LGBT is exclusive but not for the reason you might think

For years it has been argued by allocishet men that “LGBT” is an exclusive term because it creates division. In fact, words recognising marginalisation are good as it allows us to be able to challenge inequality which is the true cause of division. However, “LGBT” is exclusive. Here’s why:


What about other queer people?

A large proportion of queer people aren’t included in this acronym. Asexual, aromantic, intersex, pansexual and panromantic people are all left out.

It’s also Western supremacist. The neat divisions of categories don’t reflect lived experience and identities – and certainly not those from outside of the West. Trying to force people into strict identities has been how the West historically has tried to oppress queer people globally. There are hundreds of words for different types of facets for queerness from around the world and barely any of them translate easily to “lesbian, gay, bisexual or [binary] transgender”. Identities are much more complex than that and they deserve respect and recognition.

It has allowed attacks on aromantics and asexuals.

The ‘opposite’ of LGBT has largely been defined as ‘cishet’. This shows binary thinking again, but also the word ‘cishet’ has been used by LGBT people to attack asexual and aromantic people and deny their queerness. This is why many asexuals and aromantics have argued for more inclusive terms such as “allocishet” or “non-queer” because our understanding of queerness is ever growing. The acronym paints a false and simplistic picture of queerness and risks causing harm to queer people.

It’s inaccurate.

It assumes that sexualities and romanticisms align but this is not always true. Bisexual and biromantic are different things, but the acronym is often cited to reflect only upon bisexuality. Additionally, queer people may be heterosexual but panromantic, or heteroromantic and homosexual. Where do they fit in? Simply: they don’t.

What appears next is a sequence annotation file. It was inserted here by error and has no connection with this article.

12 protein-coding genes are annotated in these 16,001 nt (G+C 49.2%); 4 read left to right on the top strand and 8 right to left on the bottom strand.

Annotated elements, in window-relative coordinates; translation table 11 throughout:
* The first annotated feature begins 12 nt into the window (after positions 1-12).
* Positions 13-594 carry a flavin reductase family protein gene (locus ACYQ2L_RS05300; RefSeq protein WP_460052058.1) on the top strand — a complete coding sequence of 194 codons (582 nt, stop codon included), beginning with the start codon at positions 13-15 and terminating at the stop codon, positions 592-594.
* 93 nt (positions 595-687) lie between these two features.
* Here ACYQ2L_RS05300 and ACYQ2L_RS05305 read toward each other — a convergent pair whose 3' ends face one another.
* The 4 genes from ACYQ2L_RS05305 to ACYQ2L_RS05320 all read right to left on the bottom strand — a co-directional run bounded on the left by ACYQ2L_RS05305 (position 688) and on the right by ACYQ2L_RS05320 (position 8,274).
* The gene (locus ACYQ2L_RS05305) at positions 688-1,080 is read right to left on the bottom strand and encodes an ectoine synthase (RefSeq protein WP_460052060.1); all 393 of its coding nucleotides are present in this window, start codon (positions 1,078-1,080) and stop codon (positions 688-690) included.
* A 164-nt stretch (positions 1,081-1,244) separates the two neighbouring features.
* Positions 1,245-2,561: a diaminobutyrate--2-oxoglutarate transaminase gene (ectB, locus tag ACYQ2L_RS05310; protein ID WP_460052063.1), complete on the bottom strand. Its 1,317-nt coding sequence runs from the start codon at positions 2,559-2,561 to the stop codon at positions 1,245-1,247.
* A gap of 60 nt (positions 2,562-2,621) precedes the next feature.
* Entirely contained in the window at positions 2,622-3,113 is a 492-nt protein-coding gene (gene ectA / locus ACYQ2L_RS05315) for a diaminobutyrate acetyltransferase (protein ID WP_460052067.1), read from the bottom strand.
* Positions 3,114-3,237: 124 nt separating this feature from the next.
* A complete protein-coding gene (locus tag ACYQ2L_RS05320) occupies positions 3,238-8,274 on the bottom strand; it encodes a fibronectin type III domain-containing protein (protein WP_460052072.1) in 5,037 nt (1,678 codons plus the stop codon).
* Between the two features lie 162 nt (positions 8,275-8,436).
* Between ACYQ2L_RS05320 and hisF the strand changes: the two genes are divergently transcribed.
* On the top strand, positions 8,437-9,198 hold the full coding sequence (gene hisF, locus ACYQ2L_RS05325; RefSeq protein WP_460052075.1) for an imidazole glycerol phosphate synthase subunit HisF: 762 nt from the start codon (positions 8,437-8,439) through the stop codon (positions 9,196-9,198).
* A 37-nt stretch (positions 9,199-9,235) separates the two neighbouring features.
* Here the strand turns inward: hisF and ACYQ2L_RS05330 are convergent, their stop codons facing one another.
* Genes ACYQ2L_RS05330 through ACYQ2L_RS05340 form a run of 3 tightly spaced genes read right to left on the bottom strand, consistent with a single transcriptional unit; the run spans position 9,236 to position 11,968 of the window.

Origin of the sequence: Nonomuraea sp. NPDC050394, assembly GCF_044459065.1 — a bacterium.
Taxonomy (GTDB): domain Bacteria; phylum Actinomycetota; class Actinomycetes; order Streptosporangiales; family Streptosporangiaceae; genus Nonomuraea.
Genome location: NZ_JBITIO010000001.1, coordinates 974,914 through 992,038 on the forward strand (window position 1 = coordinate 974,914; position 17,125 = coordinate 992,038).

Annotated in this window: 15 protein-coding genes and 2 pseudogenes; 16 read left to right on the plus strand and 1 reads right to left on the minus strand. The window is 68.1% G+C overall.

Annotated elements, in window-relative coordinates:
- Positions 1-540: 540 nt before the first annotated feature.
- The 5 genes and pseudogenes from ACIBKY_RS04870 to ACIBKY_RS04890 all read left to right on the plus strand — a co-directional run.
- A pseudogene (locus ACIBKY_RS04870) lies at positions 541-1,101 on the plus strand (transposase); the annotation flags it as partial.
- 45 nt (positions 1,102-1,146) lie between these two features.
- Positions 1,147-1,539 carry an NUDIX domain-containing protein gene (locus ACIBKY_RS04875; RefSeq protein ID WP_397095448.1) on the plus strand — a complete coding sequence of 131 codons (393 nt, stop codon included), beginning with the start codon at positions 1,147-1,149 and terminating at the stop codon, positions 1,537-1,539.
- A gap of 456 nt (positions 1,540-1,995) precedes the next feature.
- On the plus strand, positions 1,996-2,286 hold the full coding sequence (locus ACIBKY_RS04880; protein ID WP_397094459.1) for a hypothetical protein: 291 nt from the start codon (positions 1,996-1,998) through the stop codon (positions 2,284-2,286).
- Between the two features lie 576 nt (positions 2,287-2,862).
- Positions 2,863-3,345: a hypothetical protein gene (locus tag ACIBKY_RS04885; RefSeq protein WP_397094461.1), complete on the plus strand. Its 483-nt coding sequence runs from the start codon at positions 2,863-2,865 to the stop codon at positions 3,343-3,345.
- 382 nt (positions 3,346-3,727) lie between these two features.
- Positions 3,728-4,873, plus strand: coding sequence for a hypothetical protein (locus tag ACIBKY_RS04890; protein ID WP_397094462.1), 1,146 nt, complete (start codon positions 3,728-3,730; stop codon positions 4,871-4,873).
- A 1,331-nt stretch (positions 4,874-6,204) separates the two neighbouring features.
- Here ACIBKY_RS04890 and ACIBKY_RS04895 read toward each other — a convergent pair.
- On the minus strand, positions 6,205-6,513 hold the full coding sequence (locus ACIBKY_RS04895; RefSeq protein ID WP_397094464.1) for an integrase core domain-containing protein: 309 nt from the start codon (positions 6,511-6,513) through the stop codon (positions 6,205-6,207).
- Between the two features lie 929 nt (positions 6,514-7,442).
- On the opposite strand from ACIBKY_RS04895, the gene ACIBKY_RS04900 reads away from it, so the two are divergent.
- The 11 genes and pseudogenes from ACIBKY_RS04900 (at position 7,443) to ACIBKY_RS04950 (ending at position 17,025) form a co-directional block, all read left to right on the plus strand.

It’s all about funding, really.

The LGBT acronym is often needed to be able to chase for government funding. LGBT is recognised by the government (and corporations) and that means that groups often have to show how they will help ‘LGBT’ people specifically to be granted funding. This means that queer people are forced to compete for limited resources, and certain identities not expressed by the acronym get none of the resources that they require.

Additionally, LGBT is also used as a promotional tool which is rarely delivered upon. Many charities which claim to be LGBT for instance, often do not treat bi identities as separate from gay. Bi people make up the majority of the ‘LGBT community’ but they do not get anywhere near the level of funding that should entitle, despite having far worse rates of poverty, sexual assault, mental illness and violence than gay people. If people within the LGBT don’t even get to benefit from its power hoarding than what chance does the rest of the community have?

It panders to capitalism and is oppressive.

Because of the desperate fight for funding, and the limited way funding is given, corporations have been quick to cash in on being ‘LGBT friendly’ whether it is by contributing to Pride or trying to get an ally award about being such a great employer. Queer rights however, was a movement about queer liberation and was supposed to be in solidarity with other marginalised people. We cannot achieve either by pandering to capitalism, and using capitalist forces to uplift only some queer people at the expense of other queer people who are isolated and erased from the movement.

Queer people should be in charge of their own narrative, and it should be one of solidarity otherwise it is entirely worthless. The LGBT acronym is an exclusive symbol. The movement should be for all queer people, or none at all.

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